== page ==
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This regular column is for Dungeon Masters who like to build worlds and campaigns as much as I do. Here I share my experiences as a DM through the lens of Iomandra, my Dungeons & Dragons campaign world. Even though the campaign uses the 4th Edition rules, the topics covered here often transcend editions. Hopefully this series of articles will give you inspiration, ideas, and awesome new ways to menace your players in your home campaigns.
MONDAY NIGHT. Matt Sernett plays Bartho, a human fighter with little ambition or drive. For most of the campaign, Bartho has gone where the action is, happy to follow rather than lead. A few sessions ago, in a particularly climactic battle, Bartho not only witnessed the death of his childhood friend Melech (Bruce Cordell's former character) but also played an unwilling part in it. He had been polymorphed into a giant wormlike creature and actually swallowed Melech whole. That by itself didn't spell Melech's doom, but it had a profound impact on Bartho. It hearkened back to a childhood event I'd concocted many levels ago to explain, in simple terms, the relationship between these two characters.
Melech was always getting into trouble and, on one occasion, had climbed down a village well. Far more cautious and timid, Bartho refused to follow him. When Melech was unable to climb back out, he called to Bartho to fetch a rope. Instead, Bartho panicked and ran away, leaving his friend trapped in the well (for a while, at least). This event would be reflected later in their adventuring careers. Melech would blunder into danger, and Bartho would follow until things turned dire, at which point he would flee, much to Melech's chagrin. Now that Melech's gone, Bartho's snapped. Not only has he lost his rudder and his impetus to go on adventures but also he's succumbed to murderous bloodlust after twenty-seven levels of continuous slaughter. In a bold move, Matt's using Melech's death as a diving board and cast Bartho into a deep, drowning sea of madness.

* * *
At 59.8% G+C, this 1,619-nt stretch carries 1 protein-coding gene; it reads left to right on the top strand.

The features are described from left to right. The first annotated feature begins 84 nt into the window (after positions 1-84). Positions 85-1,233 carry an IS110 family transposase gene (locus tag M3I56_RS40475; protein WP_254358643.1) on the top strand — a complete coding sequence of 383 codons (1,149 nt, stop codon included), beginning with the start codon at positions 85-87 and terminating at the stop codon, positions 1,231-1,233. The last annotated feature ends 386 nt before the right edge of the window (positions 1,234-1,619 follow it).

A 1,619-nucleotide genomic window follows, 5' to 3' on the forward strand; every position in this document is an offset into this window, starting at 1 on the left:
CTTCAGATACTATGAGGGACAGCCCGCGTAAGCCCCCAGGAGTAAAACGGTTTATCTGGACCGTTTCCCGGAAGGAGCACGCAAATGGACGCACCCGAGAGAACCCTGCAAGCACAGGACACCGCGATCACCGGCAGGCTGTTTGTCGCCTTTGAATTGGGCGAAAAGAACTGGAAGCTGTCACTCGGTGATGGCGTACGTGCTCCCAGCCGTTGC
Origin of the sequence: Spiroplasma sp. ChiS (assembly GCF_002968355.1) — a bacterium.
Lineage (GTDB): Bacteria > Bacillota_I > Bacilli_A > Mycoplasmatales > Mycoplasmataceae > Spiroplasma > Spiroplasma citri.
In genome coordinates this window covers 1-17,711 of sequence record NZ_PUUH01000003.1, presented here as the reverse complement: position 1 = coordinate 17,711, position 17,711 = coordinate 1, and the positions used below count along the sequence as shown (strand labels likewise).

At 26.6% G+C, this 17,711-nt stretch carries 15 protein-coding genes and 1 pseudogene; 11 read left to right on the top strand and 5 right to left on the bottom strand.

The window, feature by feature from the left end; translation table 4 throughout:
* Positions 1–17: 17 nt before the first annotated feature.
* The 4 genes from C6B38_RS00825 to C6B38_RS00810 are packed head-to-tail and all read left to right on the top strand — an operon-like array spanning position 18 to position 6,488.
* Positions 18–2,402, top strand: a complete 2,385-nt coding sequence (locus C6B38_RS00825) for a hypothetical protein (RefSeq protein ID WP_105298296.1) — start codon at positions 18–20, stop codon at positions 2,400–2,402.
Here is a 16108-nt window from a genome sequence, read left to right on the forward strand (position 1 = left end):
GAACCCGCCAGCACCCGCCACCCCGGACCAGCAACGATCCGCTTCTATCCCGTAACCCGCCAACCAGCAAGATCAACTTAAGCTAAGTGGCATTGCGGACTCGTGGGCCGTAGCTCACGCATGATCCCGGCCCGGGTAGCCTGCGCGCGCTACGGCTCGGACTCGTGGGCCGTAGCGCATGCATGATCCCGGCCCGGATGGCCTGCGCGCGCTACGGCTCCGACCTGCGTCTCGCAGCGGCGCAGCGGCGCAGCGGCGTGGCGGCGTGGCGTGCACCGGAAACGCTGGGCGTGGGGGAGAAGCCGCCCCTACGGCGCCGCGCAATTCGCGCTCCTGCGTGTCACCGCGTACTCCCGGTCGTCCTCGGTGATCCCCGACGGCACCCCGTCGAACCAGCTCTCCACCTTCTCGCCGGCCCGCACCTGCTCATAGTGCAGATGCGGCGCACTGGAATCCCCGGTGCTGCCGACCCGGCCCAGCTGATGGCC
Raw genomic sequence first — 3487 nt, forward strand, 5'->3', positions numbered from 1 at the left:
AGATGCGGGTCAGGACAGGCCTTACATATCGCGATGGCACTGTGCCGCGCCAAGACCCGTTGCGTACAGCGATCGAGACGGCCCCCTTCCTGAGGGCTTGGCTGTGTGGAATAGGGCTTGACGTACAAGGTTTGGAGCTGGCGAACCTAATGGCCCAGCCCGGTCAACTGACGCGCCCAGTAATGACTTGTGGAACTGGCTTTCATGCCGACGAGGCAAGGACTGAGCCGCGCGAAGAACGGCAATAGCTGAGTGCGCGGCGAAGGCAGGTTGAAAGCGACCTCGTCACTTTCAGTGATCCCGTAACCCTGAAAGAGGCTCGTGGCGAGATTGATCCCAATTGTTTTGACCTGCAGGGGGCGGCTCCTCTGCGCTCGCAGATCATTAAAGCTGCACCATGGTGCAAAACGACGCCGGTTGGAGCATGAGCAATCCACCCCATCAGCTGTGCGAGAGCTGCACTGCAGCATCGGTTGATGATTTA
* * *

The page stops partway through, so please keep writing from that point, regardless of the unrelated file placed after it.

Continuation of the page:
Last session, some doppelgangers conspired to liberate a major campaign villain who'd been captured a couple sessions earlier. While the rest of the heroes tried to prevent the villain's escape, Bartho confronted and killed a doppelganger that had assumed Bartho's appearance. The tÃªte-a-tÃªte ended underwater, off the coast of an island called Ardynrise. Realizing that his bloodlust could not be quenched, Bartho found himself staring at his own dead self and, rather than rejoin his friends, elected to remain underwater until his air ran out.
One could argue that any good story regardless of the medium through which it unfolds needs to relate to its human audience. It tugs at certain themes that define the whole of human existence, including friendship, adversity, family, solitude, happiness, unhappiness, life, and death. It is through character, setting, comedy, and drama that these themes manifest and collide.
One of the most gratifying aspects of watching a D&D campaign unfold is seeing how a character that began as a concept built around a conglomeration of statistics can evolve into something more, be it a brilliant caricature or a fully realized character with as much depth as anyone real or imagined. When it happens, you start to really care about what happens to the characters and where the campaign is heading. As the Dungeon Master, I can "steer the ship" a little, but the players and the dice have just as much control. Bartho is one of the few characters who's been around since the very start of the campaign, and if you'd asked me what his ultimate fate might be back when the campaign was young, I would've guessed he might have gone the way of many frontline fighters, which is to say, he'd probably be eaten by a dragon somewhere in the paragon tier. I could not have imagined that Bartho would end up in a much darker place than a dragon's stomach, literally drowning his sorrow.
In the real world, there are people who are risk-takers and people who are risk-averse and people can switch from one to the other depending on the magnitude of the risk and their current disposition. But all things being normal in today's day and age, I think it's safe to say that most people err toward being "risk-averse." The same thing could be said for D&D player characters. Many players are loath to risk characters they care about (as opposed to characters created for "one-off" games such as Lair Assault challenges or Tomb of Horrors-style slaughterfests). Others are quite willing to throw their beloved characters into deadly peril. So what if a character dies? At best, it'll be a memorable tale to be told at conventions and throughout Internet forums and chat rooms. It might even pave the way for a new character with greater potential. At worst, it'll be an ignoble end to a character best forgotten. Either way, in the mind's eye of the risk-taking player, there are plenty more characters where that one came from!